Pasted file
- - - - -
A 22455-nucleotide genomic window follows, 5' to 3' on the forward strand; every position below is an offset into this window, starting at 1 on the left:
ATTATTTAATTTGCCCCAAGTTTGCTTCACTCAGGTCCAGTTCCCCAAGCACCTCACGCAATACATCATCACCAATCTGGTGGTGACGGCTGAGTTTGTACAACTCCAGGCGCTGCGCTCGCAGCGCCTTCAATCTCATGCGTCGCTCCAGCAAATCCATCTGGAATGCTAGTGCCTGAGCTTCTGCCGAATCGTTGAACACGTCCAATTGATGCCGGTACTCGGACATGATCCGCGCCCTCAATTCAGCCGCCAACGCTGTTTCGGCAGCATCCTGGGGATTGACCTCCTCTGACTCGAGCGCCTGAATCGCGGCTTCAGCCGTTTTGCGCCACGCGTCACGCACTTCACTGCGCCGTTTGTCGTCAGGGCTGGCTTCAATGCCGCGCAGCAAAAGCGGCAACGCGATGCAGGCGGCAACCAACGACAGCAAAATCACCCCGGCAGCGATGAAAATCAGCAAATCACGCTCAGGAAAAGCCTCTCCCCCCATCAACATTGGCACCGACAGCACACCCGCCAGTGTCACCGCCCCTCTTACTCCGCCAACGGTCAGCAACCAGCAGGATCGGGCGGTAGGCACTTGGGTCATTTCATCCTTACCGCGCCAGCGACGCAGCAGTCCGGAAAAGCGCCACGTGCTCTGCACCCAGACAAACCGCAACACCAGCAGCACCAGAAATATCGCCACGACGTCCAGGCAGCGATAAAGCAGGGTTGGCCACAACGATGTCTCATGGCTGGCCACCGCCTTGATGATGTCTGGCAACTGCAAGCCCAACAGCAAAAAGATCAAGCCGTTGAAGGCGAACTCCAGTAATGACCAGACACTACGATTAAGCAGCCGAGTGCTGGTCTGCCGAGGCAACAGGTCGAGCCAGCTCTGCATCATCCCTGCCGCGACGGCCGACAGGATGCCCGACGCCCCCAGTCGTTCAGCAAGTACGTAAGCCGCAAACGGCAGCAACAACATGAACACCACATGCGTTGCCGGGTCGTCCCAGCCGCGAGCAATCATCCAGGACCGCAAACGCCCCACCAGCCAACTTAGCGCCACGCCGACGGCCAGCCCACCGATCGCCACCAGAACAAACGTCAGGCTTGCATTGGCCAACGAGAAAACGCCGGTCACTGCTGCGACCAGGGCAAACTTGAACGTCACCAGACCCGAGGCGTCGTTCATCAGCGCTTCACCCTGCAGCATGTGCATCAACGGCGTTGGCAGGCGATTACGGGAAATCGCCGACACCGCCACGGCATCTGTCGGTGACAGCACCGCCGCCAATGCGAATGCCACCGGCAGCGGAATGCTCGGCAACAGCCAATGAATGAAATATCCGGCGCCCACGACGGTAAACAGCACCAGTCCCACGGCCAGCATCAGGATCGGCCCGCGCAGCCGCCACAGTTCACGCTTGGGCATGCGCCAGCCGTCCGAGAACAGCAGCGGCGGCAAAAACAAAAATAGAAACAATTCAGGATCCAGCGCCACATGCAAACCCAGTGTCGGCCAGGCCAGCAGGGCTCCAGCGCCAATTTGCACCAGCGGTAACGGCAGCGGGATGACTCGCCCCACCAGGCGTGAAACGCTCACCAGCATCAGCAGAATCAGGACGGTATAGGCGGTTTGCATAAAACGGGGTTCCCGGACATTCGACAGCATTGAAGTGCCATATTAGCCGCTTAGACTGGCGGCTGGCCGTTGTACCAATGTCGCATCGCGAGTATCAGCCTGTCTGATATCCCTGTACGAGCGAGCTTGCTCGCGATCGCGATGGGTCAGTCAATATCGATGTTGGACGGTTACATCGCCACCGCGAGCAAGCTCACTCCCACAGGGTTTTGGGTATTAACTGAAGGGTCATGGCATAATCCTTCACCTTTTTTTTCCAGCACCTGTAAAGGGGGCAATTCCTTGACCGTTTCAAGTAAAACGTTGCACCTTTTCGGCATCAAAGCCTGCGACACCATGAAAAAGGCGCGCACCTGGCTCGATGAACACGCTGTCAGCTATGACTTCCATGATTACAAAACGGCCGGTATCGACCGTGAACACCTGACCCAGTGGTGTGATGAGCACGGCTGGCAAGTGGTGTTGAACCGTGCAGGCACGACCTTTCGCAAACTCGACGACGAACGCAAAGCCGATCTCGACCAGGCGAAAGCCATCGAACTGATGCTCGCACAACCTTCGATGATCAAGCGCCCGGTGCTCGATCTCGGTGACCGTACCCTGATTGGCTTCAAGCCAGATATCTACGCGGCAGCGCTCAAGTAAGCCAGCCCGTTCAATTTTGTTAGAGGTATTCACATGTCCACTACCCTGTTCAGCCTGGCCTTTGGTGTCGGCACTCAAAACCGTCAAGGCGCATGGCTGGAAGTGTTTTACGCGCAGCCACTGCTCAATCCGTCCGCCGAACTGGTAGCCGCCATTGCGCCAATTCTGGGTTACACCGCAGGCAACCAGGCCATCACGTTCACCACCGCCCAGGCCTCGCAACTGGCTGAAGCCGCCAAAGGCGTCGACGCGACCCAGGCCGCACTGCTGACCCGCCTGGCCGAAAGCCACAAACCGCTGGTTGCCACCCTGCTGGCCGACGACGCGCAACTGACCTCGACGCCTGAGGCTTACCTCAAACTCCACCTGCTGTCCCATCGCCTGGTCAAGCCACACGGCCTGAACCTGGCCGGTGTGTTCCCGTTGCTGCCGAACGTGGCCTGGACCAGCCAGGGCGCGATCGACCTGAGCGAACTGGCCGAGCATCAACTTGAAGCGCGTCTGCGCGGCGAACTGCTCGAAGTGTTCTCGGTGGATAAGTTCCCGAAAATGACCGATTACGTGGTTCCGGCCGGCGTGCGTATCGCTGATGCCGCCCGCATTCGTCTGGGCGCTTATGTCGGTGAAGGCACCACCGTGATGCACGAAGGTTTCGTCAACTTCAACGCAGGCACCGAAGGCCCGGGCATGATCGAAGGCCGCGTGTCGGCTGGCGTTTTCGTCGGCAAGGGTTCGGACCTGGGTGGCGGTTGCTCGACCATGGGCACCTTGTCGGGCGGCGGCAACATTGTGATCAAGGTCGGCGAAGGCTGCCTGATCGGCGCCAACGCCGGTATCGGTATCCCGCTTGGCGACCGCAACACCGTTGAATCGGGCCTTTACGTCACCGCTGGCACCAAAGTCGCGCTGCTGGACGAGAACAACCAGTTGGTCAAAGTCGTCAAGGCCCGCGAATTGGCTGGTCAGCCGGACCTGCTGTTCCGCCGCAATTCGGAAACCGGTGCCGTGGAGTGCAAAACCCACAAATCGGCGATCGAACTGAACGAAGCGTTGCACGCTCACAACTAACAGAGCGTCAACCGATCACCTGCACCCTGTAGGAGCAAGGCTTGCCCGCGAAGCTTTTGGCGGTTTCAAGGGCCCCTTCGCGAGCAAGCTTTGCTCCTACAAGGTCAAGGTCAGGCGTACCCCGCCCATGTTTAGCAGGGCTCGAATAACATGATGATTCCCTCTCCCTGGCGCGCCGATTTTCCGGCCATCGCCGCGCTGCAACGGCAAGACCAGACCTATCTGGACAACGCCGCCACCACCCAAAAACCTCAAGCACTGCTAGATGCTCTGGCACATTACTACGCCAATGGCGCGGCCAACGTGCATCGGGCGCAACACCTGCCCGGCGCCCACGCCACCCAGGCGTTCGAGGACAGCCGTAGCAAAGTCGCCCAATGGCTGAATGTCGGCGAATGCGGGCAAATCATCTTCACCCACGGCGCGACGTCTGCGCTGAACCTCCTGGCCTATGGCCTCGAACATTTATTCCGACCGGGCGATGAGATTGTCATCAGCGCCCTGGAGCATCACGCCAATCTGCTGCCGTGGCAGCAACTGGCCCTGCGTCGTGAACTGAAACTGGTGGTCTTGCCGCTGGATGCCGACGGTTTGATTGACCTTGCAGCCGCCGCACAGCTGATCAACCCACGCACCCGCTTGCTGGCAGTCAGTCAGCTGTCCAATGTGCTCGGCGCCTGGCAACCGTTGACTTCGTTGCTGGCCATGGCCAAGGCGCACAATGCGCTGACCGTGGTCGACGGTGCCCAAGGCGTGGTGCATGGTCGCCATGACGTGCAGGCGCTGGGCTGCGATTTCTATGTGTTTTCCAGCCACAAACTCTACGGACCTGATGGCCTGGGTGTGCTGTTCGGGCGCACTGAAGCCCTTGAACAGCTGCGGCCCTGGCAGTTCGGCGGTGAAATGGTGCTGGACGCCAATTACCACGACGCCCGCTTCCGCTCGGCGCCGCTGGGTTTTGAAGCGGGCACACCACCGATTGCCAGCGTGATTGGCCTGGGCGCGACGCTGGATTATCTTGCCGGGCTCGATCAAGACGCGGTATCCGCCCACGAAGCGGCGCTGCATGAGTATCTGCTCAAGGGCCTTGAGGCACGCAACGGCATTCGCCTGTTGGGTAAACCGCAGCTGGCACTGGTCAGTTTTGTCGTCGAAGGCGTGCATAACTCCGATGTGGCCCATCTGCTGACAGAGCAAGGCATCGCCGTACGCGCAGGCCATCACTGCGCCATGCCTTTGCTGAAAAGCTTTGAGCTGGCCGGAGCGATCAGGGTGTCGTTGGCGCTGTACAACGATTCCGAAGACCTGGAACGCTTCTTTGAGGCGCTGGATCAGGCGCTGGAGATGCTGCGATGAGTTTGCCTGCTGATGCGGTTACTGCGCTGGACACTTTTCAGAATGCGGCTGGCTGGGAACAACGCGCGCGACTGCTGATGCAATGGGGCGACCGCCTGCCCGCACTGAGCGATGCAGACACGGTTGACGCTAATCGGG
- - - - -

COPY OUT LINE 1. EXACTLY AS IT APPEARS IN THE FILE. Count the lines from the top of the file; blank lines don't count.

A 22455-nucleotide genomic window follows, 5' to 3' on the forward strand; every position below is an offset into this window, starting at 1 on the left: